Our finding of an accelerated loss of telomeric DNA during serial transplantation of telomerase-deficient HSCs is in contrast to the recent study by Samper et al who found little decrease in telomere fluorescence after transplantation of mTR/ BM.18 However, the mice used as donors by Samper et al were G3 mTR/ mice and therefore likely had a shorter, possibly near critical, initial telomere length, perhaps, as proposed,18 leading to the selection of HSCs or more primitive stem cells in the G3 mTR/ embryo in which alternative mechanisms19 for telomere maintenance were active.

Interestingly, in 1 of 8 2° mTERT/ HSC recipients that were used as donors for the third round of serial transplantation, we observed robust hematopoietic reconstitution and increase in telomere length in HSCs from long-term 3° recipients (Figure 2D-E). Furthermore, we have also been able to serially transplant HSCs derived from this 2° donor into 4° recipients and observe increased telomere length in 4° HSCs as well (Figure 2D-E). As expected, telomerase activity could not be detected in donor-derived cells from these 3° or 4° recipients (not shown). These data indicate that a telomerase-independent alternative mechanism19 for telomere replication has been activated in these HSCs, in agreement with a previous study on the effect of immunization on telomere length in B cells from late generation mTR/ mice.20

We find that HSC frequency remains constant during serial transplantation until donor-derived cells drop to very low levels (Figure 2C,E), in contrast to a recent study that reports a rejuvenation of the hematopoietic stem cell compartment in recipient mice back to approximately only 5% of that observed in bone marrow from resting adult mice.21 However, this discrepancy is likely accounted for by differences in both analysis of HSCs and transplantation methodology. These differences include: (i) measurement of the HSC population on the basis of cell surface phenotype, as opposed to limit dilution; (ii) calculation of HSC frequency within the donor-derived hematopoietic cell compartment, as opposed to whole bone marrow; (iii) the transplantation of only FACS-sorted HSCs or donor-derived whole bone marrow as opposed to the inclusion of competitor cells; and (iv) differences in the number of HSCs transplanted and the radiation dose of the recipient mice.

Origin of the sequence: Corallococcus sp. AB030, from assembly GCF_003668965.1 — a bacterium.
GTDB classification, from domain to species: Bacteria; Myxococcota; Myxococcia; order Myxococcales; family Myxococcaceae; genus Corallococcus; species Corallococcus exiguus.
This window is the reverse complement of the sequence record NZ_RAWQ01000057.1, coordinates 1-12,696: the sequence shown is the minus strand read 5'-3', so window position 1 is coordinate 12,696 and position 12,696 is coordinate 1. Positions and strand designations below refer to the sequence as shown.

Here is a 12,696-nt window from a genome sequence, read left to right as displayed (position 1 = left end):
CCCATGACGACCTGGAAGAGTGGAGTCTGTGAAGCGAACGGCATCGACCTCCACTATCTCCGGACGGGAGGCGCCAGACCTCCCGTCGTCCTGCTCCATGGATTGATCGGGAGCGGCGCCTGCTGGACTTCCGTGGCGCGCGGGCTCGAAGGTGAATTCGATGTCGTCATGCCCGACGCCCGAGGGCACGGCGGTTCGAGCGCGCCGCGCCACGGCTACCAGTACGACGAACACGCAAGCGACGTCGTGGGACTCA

The data presented here indicate that one function for telomerase in HSCs is to provide an extended replicative capacity of HSCs via a reduction of the rate of telomere shortening during cell divison, thereby preventing a premature critical shortening of telomeres and abrogation of telomere function. The extended replicative capacity conferred by telomerase in HSCs is likely to be important throughout the organismal life span during times of high hematopoietic stress, such as infections and excessive blood loss, as evidenced by the delayed time for regeneration of peripheral blood cell count in old mTR/ mice following exposure to 5-fluorouracil.22 Moreover, the autosomal dominant form of dyskeratosis congenita, a progressive bone marrow failure syndrome, has recently been shown to be specifically associated with mutations in the human hTR gene, as well as accelerated telomere shortening.23 The ability of small numbers of telomerase-deficient murine HSCs to provide efficient hematopoietic recovery after 2 rounds of transplantation compared with the progressive BM failure observed within the lifetime of those afflicted with dykeratosis congenita may be explained by the 2 to 3 times longer telomere length in murine cells, as well as possible additional unknown deleterious consequences of expression of mutant hTR in the hematopoetic system including HSCs. The apparent reduction of replicative capacity of HSCs following extensive telomere shortening will be important to take into consideration during therapeutic transplantation of bone marrow or HSC-enriched populations in humans and any potential cancer therapies involving telomerase inhibition.


We would like to thank Lea Harrington for critical reading of the manuscript and for providing the mTERT knock-out mice. Thanks to L. Jerabek and V. Braunstein for excellent technical assistance; M. Gilbert and T. Knaak for their operations of the FACS machines; and L. Hidalgo for animal care.


  • Reprints:
    Richard Allsopp, Department of Pathology, Rm B259, Stanford University School of Medicine, Stanford University, Stanford, CA 94305; e-mail: rallsopp{at}
  • Prepublished online as Blood First Edition Paper, March 27, 2003; DOI 10.1182/blood-2002-07-2334.

  • Supported by National Institutes of Health (NIH) grants CA 42551 and DK 53074 (I.L.W.), and fellowship support from the National Research Service Award/NIH and the Irvington Institute of Immunology (R.C.A.).

  • Two of the authors (C.B.H., G.B.M.) are employed by a company (Geron Corporation) whose potential product was studied in the present work.

  • The publication costs of this article were defrayed in part by page charge payment. Therefore, and solely to indicate this fact, this article is hereby marked ``advertisement'' in accordance with 18 U.S.C. section 1734.

  • Submitted July 5, 2002.
  • Accepted March 11, 2003.